So before I go to the next section, I want to quickly answer the question of how changing a few cards can dramatically increase the win rate. I vastly underestimated how important assembling Party was. A bit ironic right? I was in the mind that assembling a Party was definitely important, but you wanted to do it while still casting powerful cards. You can see this logic throughout my original article with how I constructed not just the Bant version, but all the other versions as well.
However, what I didn’t realize at the time that assembling Party was priority number 1, not necessarily playing all powerful cards. Plus that logic is flawed regardless as if I assemble a full party, the power level of 5 of the cards in the deck increase substantially, not just them getting a little bit better. This distinction is the most apparent on cards like Archpriest of Iona and Linvala, Shield of Sea Gate who don’t get activated abilities until you hit a full Party, but a 2 mana Tazri or Spoils of Adventure versus 3+ is also a massive difference in it’s own right.
These small changes are what makes Magic such an amazing game, you can have 90-95% of a concept right, but those last few percentage points can make all the difference between a niche deck and a Tier 1 choice.
NOTABLE EXCLUSIONS / POTENTIAL INCLUSIONS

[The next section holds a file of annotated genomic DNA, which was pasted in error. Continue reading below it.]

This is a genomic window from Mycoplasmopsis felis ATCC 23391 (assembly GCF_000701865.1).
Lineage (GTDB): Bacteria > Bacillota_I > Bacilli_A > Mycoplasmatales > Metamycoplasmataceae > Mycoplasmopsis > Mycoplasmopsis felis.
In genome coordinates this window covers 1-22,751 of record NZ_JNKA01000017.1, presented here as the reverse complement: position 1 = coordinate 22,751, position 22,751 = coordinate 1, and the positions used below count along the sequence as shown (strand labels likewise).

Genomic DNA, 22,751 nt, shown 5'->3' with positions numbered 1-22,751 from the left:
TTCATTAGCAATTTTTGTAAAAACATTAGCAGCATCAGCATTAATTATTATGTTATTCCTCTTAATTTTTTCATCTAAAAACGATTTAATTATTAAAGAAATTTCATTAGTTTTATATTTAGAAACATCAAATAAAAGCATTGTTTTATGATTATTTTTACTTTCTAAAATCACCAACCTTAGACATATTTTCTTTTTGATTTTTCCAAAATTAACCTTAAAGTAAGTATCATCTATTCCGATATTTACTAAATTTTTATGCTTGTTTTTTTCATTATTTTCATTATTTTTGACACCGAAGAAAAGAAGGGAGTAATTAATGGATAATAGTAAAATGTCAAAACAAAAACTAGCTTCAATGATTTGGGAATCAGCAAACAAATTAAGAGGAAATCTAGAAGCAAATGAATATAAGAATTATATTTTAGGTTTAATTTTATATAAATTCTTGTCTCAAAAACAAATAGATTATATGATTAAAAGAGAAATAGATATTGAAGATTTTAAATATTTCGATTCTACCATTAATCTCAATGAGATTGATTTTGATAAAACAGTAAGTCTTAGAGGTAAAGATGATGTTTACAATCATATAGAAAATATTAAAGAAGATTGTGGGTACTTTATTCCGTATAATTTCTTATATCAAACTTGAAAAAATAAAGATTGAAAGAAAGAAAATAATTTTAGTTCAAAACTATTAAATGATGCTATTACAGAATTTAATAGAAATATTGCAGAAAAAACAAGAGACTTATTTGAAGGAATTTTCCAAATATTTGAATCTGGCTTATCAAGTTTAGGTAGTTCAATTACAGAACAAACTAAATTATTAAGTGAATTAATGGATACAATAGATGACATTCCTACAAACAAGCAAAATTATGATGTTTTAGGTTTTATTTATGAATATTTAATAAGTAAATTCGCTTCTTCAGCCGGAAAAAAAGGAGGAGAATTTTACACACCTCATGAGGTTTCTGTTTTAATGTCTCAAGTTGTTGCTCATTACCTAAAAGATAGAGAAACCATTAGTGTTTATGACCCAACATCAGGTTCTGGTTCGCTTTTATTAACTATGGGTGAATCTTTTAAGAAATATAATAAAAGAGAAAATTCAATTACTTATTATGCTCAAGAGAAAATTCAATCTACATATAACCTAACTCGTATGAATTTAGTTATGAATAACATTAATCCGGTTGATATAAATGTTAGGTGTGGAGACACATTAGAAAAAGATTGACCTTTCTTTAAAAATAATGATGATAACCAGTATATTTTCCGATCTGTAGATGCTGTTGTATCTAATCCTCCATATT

I initially played Usher as I wanted more 1 drops and more Warriors, but the card was underwhelming then and didn’t improve much to now. Certainly not bad, but certainly not good.
Sigrid really hasn’t had her time to shine despite her being at her best in Bo1. Could be a solid 1 of if you have a really creature heavy meta or a solid sideboard option if this deck gets transplanted to Bo3.
A bit too weak for Constructed play, but the potential for a 4 mana 6/6 Flying Vigilance against a creature deck is definitely a bit enticing.
In theory, it’s surprising that Legion Angel doesn’t see play even as a 1 of in the Party decks. The deck doesn’t use it’s sideboard at all and it even is a Warrior for Party. However, when you play the deck enough it does make a good amount of sense. The deck already has solid late game so it’s mostly unnecessary. Between Tazri, Squad Commander, and Spoils, you don’t want too many expensive spells or you’re going to get outvalued by the bigger decks. Despite all this, I could still see playing Legion Angel as a 1 of, but you’d have to cut one of the expensive spells for room.
Great in Limited, but mostly just a worse Tazri. I will admit though, a 5/5 Vigilant body is pretty brutal for other creature decks and being to potentially play it for 2 mana is definitely appealing. May be better than it looks, but I doubt it.
Professor seems like it could be solid in theory, but it has a lot of competition in the deck. First, Cleric is our most populated creature type. Second, the lessons are generally clunky, which doesn’t pair well with a deck looking to completely curve out. Third, we already have a lot of 2 drops. Fourth, as constructed, this deck can’t use Environmental Sciences which is the best Lesson.